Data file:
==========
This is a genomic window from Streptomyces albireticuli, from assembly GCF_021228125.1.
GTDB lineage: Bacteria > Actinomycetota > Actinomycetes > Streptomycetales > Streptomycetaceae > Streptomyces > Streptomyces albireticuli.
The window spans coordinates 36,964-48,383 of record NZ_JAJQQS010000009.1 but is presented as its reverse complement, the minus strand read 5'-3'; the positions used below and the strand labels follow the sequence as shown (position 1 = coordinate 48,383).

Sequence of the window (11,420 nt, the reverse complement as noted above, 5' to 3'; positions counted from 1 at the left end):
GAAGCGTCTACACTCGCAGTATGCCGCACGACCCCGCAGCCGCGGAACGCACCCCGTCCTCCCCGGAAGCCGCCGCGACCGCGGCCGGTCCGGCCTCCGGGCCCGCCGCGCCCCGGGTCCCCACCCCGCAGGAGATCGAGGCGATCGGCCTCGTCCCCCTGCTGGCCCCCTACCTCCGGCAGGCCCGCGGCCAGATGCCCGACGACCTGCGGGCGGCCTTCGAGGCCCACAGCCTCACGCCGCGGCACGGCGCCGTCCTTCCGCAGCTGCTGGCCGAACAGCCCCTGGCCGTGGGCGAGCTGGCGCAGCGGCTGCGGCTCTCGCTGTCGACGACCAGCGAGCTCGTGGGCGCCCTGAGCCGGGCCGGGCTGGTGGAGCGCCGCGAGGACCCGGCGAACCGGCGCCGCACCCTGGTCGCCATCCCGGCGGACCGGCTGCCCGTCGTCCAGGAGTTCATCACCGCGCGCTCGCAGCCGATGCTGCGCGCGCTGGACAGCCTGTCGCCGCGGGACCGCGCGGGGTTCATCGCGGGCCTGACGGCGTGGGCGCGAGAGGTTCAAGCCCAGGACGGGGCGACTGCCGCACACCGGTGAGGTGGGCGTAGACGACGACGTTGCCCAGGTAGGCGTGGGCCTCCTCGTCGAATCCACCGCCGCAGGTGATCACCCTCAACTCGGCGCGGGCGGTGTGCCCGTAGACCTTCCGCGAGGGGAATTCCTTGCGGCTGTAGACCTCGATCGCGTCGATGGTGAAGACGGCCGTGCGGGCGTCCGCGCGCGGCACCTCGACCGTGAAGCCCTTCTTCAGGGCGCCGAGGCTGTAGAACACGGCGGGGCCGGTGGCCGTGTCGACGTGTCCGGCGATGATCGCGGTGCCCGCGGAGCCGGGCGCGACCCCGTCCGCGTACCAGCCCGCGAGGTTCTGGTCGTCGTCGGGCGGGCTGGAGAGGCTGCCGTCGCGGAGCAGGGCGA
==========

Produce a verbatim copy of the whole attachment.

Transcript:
This is a genomic window from Streptomyces albireticuli, from assembly GCF_021228125.1.
GTDB lineage: Bacteria > Actinomycetota > Actinomycetes > Streptomycetales > Streptomycetaceae > Streptomyces > Streptomyces albireticuli.
The window spans coordinates 36,964-48,383 of record NZ_JAJQQS010000009.1 but is presented as its reverse complement, the minus strand read 5'-3'; the positions used below and the strand labels follow the sequence as shown (position 1 = coordinate 48,383).

Sequence of the window (11,420 nt, the reverse complement as noted above, 5' to 3'; positions counted from 1 at the left end):
GAAGCGTCTACACTCGCAGTATGCCGCACGACCCCGCAGCCGCGGAACGCACCCCGTCCTCCCCGGAAGCCGCCGCGACCGCGGCCGGTCCGGCCTCCGGGCCCGCCGCGCCCCGGGTCCCCACCCCGCAGGAGATCGAGGCGATCGGCCTCGTCCCCCTGCTGGCCCCCTACCTCCGGCAGGCCCGCGGCCAGATGCCCGACGACCTGCGGGCGGCCTTCGAGGCCCACAGCCTCACGCCGCGGCACGGCGCCGTCCTTCCGCAGCTGCTGGCCGAACAGCCCCTGGCCGTGGGCGAGCTGGCGCAGCGGCTGCGGCTCTCGCTGTCGACGACCAGCGAGCTCGTGGGCGCCCTGAGCCGGGCCGGGCTGGTGGAGCGCCGCGAGGACCCGGCGAACCGGCGCCGCACCCTGGTCGCCATCCCGGCGGACCGGCTGCCCGTCGTCCAGGAGTTCATCACCGCGCGCTCGCAGCCGATGCTGCGCGCGCTGGACAGCCTGTCGCCGCGGGACCGCGCGGGGTTCATCGCGGGCCTGACGGCGTGGGCGCGAGAGGTTCAAGCCCAGGACGGGGCGACTGCCGCACACCGGTGAGGTGGGCGTAGACGACGACGTTGCCCAGGTAGGCGTGGGCCTCCTCGTCGAATCCACCGCCGCAGGTGATCACCCTCAACTCGGCGCGGGCGGTGTGCCCGTAGACCTTCCGCGAGGGGAATTCCTTGCGGCTGTAGACCTCGATCGCGTCGATGGTGAAGACGGCCGTGCGGGCGTCCGCGCGCGGCACCTCGACCGTGAAGCCCTTCTTCAGGGCGCCGAGGCTGTAGAACACGGCGGGGCCGGTGGCCGTGTCGACGTGTCCGGCGATGATCGCGGTGCCCGCGGAGCCGGGCGCGACCCCGTCCGCGTACCAGCCCGCGAGGTTCTGGTCGTCGTCGGGCGGGCTGGAGAGGCTGCCGTCGCGGAGCAGGGCGA